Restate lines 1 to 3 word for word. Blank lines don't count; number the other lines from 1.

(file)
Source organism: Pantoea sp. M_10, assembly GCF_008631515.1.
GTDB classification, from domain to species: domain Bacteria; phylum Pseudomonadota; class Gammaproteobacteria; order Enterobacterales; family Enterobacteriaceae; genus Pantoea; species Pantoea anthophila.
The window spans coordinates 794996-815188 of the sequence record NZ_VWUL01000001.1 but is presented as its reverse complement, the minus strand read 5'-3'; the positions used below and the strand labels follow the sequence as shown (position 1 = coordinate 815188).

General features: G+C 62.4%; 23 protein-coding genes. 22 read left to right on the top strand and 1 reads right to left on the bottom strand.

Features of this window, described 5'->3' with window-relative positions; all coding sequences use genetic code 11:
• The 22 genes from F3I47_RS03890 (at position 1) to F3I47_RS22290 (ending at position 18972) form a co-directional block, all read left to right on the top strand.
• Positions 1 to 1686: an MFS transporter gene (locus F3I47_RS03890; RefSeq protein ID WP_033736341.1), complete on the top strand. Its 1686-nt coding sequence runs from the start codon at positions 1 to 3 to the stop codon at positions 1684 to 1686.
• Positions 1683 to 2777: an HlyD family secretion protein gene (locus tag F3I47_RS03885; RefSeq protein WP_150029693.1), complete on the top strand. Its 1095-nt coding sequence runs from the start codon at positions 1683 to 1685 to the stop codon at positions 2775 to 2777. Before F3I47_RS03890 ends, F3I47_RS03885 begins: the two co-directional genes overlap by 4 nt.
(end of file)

Source organism: Pantoea sp. M_10, assembly GCF_008631515.1.
GTDB classification, from domain to species: domain Bacteria; phylum Pseudomonadota; class Gammaproteobacteria; order Enterobacterales; family Enterobacteriaceae; genus Pantoea; species Pantoea anthophila.
The window spans coordinates 794996-815188 of the sequence record NZ_VWUL01000001.1 but is presented as its reverse complement, the minus strand read 5'-3'; the positions used below and the strand labels follow the sequence as shown (position 1 = coordinate 815188).